Fintech should improve as well as disrupt

By James Codling on Thursday 16 March 2017

OpinionSavings and Investment

James Codling, Co-Founder & MD VentureFounders explains why enhancer companies will be the FinTechs that succeed.  

Crowdfunding, cryptocurrency and contactless. 10 years ago these words would have meant nothing, or something very different to the way we use them today. Fintech has come on leaps and bounds in the last few years, especially with many major players such as  Stripe and TransferWise launching in 2011 and the market growing year on year, as many new startups enter the space.

The first group of FinTech companies were described as “innovators”, pioneering new ways of harnessing technology. Then moved in the “disruptors”, shaking up the industry to directly compete with established players. Now I’m seeing a new trend in fintech: the “enhancers”.

The FinTech market is only a small part of the total finance and banking ecosystem, but a very crowded segment. It can be incredibly difficult to succeed in this industry as a) there’s a lot of competition from traditional finance sectors e.g. lots of different ways for consumers to pay and for those payments to be processed; b) there’s competition within your own field e.g. mobile payment providers; and c) people are inherently wary about financial fraud, so a lot of hard work has to be put in on the marketing and sales side to gain credibility in the marketplace.

The rise of the enhancer

That’s why to truly succeed, FinTechs need to add value and improve the way people do things, not re-invent the wheel. Take my field for example, which is equity investments. When a lot of FinTech companies in this space emerged in the rewards-based and crowdfunding spaces, it disrupted the industry by offering businesses which may not have been able to get financing from the bank the opportunity to access the funding they needed to start building their business.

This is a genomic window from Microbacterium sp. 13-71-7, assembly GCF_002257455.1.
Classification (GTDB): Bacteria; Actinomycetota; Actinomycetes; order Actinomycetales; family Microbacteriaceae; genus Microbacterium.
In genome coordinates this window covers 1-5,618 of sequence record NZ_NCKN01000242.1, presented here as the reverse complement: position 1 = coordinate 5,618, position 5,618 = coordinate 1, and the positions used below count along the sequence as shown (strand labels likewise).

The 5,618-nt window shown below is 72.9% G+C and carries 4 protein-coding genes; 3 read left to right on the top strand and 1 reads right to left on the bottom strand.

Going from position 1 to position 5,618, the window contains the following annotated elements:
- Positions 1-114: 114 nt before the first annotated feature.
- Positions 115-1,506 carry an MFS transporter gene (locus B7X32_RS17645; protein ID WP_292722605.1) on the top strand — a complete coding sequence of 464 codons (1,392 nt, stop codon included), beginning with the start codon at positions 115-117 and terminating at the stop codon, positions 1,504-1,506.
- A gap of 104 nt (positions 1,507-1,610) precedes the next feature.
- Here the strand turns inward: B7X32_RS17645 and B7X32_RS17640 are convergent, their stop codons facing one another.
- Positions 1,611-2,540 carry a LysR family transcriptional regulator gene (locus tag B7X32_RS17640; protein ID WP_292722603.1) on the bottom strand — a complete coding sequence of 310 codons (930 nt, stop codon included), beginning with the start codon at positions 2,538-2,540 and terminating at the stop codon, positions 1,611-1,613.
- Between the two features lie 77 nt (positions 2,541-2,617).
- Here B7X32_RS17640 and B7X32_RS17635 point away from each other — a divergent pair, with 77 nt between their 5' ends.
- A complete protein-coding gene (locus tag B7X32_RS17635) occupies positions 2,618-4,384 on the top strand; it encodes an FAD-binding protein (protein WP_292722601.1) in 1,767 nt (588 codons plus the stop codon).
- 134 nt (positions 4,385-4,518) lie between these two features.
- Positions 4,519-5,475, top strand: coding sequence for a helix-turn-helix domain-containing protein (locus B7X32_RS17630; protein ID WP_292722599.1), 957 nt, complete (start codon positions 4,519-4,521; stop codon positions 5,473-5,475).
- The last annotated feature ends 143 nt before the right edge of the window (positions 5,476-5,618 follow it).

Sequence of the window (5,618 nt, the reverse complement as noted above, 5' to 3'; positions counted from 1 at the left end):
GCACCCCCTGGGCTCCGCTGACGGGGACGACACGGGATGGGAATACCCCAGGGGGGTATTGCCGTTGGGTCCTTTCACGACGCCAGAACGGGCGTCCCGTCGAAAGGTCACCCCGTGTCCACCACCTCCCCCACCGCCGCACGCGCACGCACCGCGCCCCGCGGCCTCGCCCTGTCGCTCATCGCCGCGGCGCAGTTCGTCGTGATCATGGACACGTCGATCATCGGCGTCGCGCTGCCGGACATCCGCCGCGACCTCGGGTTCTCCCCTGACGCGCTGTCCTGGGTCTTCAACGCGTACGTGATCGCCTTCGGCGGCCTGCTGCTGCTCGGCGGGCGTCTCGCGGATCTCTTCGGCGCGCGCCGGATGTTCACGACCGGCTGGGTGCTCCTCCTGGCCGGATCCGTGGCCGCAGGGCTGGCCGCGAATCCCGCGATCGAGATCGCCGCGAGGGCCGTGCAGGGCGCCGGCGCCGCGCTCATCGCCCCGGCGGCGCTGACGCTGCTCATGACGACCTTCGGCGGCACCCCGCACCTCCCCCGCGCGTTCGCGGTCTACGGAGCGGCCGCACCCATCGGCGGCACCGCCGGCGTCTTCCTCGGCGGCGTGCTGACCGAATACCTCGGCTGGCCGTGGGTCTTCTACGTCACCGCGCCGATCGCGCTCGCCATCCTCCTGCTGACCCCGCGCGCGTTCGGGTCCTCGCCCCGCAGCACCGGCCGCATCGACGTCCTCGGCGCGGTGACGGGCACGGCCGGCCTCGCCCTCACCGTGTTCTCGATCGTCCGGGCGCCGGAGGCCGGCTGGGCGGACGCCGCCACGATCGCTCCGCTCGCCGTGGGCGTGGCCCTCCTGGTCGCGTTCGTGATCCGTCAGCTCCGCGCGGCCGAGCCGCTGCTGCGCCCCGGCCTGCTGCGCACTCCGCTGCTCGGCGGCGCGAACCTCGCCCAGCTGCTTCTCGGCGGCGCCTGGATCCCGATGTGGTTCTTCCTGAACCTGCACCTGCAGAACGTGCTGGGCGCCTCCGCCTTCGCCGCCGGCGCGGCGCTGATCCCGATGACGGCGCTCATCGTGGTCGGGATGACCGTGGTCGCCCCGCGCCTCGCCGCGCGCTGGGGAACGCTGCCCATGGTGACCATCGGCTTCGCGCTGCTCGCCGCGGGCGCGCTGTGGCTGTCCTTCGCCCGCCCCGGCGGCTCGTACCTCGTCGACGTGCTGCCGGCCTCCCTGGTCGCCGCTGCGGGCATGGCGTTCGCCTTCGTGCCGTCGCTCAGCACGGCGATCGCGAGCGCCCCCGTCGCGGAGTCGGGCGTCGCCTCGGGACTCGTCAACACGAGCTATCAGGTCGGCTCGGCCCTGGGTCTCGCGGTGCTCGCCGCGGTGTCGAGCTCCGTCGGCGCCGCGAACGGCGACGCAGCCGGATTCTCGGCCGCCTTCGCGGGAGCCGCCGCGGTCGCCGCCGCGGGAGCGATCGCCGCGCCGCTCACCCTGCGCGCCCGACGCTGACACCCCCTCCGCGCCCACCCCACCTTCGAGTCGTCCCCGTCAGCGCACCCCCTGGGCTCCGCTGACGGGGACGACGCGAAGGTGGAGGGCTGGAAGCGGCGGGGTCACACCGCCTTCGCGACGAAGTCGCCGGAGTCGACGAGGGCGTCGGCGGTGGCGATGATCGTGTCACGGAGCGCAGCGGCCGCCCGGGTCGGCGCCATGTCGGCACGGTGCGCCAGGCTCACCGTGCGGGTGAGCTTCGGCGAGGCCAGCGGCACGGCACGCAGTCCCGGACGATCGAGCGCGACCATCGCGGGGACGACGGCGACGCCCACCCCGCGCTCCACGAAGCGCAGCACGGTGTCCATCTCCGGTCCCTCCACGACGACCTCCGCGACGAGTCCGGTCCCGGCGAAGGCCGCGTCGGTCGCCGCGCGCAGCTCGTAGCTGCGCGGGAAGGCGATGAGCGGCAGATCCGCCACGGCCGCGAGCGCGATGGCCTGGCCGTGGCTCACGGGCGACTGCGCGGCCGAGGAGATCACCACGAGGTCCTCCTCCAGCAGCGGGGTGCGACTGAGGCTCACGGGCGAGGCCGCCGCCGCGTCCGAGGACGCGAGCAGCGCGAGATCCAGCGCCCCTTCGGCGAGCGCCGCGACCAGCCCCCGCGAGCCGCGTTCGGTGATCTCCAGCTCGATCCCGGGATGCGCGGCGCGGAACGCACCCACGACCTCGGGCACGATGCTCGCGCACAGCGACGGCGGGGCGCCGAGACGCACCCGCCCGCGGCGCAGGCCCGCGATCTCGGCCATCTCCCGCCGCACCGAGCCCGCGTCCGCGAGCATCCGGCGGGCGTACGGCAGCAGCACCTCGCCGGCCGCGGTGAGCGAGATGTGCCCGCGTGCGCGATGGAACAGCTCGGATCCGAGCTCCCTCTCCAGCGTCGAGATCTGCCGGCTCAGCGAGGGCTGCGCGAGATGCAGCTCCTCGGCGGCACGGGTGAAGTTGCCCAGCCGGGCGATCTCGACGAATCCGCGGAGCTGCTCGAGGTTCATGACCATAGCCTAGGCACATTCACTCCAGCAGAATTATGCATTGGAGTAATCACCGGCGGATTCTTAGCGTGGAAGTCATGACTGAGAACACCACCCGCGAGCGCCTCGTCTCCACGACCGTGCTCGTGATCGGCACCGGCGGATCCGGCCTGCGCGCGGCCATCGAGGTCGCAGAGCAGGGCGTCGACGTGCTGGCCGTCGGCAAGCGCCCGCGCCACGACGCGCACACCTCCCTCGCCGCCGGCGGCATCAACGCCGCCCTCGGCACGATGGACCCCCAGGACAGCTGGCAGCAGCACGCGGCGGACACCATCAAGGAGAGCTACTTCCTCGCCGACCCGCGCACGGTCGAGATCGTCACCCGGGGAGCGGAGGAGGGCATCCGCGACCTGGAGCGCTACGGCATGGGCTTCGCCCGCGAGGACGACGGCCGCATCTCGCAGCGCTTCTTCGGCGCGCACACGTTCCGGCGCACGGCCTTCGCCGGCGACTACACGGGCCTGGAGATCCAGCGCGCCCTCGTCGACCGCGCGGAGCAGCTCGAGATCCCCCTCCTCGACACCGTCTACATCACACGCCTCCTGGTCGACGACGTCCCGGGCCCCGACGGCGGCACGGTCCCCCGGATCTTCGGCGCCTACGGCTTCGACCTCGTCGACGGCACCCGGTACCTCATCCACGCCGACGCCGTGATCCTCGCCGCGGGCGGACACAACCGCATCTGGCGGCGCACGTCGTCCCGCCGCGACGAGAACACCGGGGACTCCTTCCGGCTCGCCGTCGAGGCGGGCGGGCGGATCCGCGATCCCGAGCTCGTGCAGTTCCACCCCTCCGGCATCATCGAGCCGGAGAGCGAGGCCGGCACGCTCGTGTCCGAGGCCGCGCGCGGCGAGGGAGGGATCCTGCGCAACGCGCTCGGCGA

Since then, the market has evolved to have offerings from platforms that allow investors to back businesses alongside VCs and Angels, platforms specialising in specific industries and those that offer services such as managed portfolios. And I believe it is these “enhancer”companies, which build upon and improve a model that already exists, who will be the real winners.

Cooperation over challenging

Looking at the first issue for Fintechs – having to compete with established finance models –  it’s interesting to see just how far the market has come. Where traditional finance models may have seen FinTech businesses as “disruptors” and competition when they first came on the scene, they soon realised that directly competitng model-to-model wasn’t beneficial for them or the customers they were both servicing. As FinTechs started to gain market share, traditional finance companies began looking at how to incorporate them into their offerings, rather than trying to stamp out the perceived threat posed by these new businesses.

The enhancer also does well when facing the second issue – cutting through the noise of all the other new businesses trying to do a very similar thing. By partnering with established players, they are instantly opening themselves up to a much wider audience, increasing their market share and customer awareness, which also addresses the issue of credibility. Having a well-known and trusted partner makes it easier for a new FinTech company to gain credibility in the market and get buy-in from new customers.

Better for all

Not only do “enhancer” FinTechs improve their chances of breaking through in the market, they also create a more joined-up financal ecosystem that makes life easier for businesses and consumers. It’s an exciting time to be involved in the FinTech revolution, which the UK is a leader in. Hopefully in 10 years time we’ll be talking about the “enhancers” that helped evolve the market into the next phase of its growth. 

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